According to Debby Herbenick, professor at the Indiana University School of Public Health, good sex for women is the absence of pain, not the occurrence of pleasure. The scale we use to evaluate our sexual experience is telling. Women’s pleasure remains the biggest taboo, and the fact is that, we, women, don’t even take such an interest in it when we assess our sexual satisfaction.
But to be fair, we’re hardly encouraged and educated to do so.
Entitled to pleasure?
We highly recommend watching Peggy Orenstein’s Ted Talk on young women’s beliefs about their own pleasure. Peggy Orenstein’s has researched, among other things, the attitudes and experiences of sex for girls between 15 and 20. What she found striking was that, although young women feel entitled to having a sex life, they do not seem to see themselves as entitled to enjoy it.
In her work, Dr Sara McClelland at University of Michigan found that “young women are more likely than young men to use their partner’s pleasure as a measure of their satisfaction.” Talking about women’s capacity for and entitlement to sexual pleasure remains a very strong taboo that is perpetuated by yet another taboo: naming women’s genitals.
Sex education and anatomy classes in high-school have a very limited take on sexual anatomy. As Peggy Orenstein puts it “Boys have erections and ejaculations, girls have periods and unwanted pregnancies.” And when it comes to sexual behavior, the conversation ends at the topic of consent. Which, by all means, is absolutely necessary and if anything, should be hammered home. But sex starts at consent, it doesn’t end there. What do we say to girls besides talking to them about contraception and STDs?
Do we tell them that clitorises also have erections or that Skene glans can secrete ejaculatory liquid? We’re pretty sure your sex ed anatomy classes did not linger too long on the vulva, let alone the clitoris or the topic of female ejaculation. There is no more efficient way to make something unspeakable than not to name it. We build in young girls a sense of shame around their genitals that fuels a billion-rich industry and has also a dramatic and tragic impact into how women relate to their private parts.
So, let’s name them!
How we know (not) of our pleasure anatomy.
A survey led by the UK gynaecological cancer charity, Eve Appeal, found that women are more familiar with men’s bodies than their own: while 60% can correctly label a diagram of the male body, just 35% correctly labeled female anatomy (Don’t ask how men scored…). Studies done among college-age women in the US showed consistent results. We don’t know our sexual anatomy well enough.
This translates, with other factors, in a lower interest for masturbation. Fewer than half of girls age between 14 to 17 in the US have never masturbated. Imagine if we told you that half of teenage boys don’t masturbate, would you believe us? And it’s not just teens. A survey conducted by Indiana University about masturbation habits for men and women in the United States, showed that the frequency of masturbation for men is always higher than women’s.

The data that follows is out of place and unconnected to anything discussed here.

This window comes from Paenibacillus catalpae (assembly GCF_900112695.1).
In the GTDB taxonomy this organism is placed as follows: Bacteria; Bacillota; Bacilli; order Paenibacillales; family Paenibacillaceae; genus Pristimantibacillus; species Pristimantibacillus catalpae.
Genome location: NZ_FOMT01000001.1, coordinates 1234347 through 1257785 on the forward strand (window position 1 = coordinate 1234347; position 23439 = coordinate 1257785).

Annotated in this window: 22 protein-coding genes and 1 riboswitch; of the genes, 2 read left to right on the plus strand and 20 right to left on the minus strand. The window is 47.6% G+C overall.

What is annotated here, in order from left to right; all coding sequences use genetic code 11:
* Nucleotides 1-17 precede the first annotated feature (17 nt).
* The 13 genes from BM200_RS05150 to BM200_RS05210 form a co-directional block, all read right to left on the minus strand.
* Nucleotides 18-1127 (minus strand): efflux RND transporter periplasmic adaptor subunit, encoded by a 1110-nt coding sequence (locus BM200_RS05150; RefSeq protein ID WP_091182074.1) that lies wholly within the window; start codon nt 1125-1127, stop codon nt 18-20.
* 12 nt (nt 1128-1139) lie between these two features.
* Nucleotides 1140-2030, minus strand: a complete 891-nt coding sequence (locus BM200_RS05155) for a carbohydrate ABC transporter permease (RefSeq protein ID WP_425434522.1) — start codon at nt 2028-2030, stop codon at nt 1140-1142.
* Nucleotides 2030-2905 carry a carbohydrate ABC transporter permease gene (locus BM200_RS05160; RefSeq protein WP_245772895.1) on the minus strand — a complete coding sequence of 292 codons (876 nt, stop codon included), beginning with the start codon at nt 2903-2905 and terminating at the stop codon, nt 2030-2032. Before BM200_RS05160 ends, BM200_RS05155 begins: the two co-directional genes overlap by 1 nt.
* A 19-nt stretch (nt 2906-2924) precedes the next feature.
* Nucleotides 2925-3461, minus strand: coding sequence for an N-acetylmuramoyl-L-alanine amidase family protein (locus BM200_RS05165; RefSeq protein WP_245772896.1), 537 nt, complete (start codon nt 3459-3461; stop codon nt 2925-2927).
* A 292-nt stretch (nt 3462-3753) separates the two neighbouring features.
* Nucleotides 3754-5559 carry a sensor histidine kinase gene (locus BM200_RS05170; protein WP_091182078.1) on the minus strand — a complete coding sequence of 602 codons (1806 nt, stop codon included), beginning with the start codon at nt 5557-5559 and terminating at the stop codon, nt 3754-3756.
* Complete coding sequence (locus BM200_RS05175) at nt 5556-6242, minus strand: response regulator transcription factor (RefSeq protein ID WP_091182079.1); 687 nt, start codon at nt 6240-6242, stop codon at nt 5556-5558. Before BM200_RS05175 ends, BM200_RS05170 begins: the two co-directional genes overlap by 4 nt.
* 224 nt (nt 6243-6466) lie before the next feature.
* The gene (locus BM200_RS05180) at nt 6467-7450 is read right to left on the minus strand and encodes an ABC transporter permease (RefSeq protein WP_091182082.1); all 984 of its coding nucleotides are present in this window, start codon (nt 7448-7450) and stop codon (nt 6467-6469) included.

We are not taught to explore our sexual anatomy, because it remains an unnamed thing told to be smelly and unbecoming. As a result, with a partner, it makes it more complicated to express our needs and desires.
Sexuality is a source of self-knowledge: of our body, but not only. During sex, how we see ourselves, how we respect ourselves and our partner(s), how we enjoy ourselves plays out. That’s why it is so important to allow a healthy, respectful and comprehensive conversation about it. And we know where to start: the longstanding stigma over female sexual pleasure leaves many questions unanswered, but not unasked.
Real questions we have about sex.
We get a lot of questions from women about sex. Spoiler alert: the most popular one is not “How can I make him come?”.
It’s any version of “Why can’t I have an orgasm?”: “Why can’t I get vaginal orgasms?”, “Why don’t I feel pleasure with my partner but I do by myself?”, “Why can I orgasm from oral sex but not from penetration?”. All these are real questions we have actually received from real persons.
All these questions also highlight a problem of definition: sex education, by not going into more details when it comes to sexual behavior, doesn’t address the social construct that sex = penetration. As a result of this construct, Peggy Orenstein has observed that young girls do not see a blow job as sex. This ties back to the taboo around female anatomy and female pleasure, and to using partner’s satisfaction as a measure of one’s own sexual satisfaction. If sex equals penetration and male orgasm equals success, where does that leave our pleasure if we are not a penis-haver and/or not heterosexual?
We walk the Vulva Talks!
What we see at events, workshops, or via private messages, is that people crave a more open, inclusive and realistic conversation about sex. There’s a need to find reliable and relatable information about sex that is, needless to say, not porn, but also not scientific jargon nor mainstream media click bait content.
That’s why we want to deconstruct women’s pleasure as an unspeakable topic and sex as a heterosexual practice centered around penetration.
Launching Vulva Talks for all things vulva, our pleasure-positive sex education program focuses on female sexuality and has been developed by gathering questions women have about sex, and the expert replies of sexologists.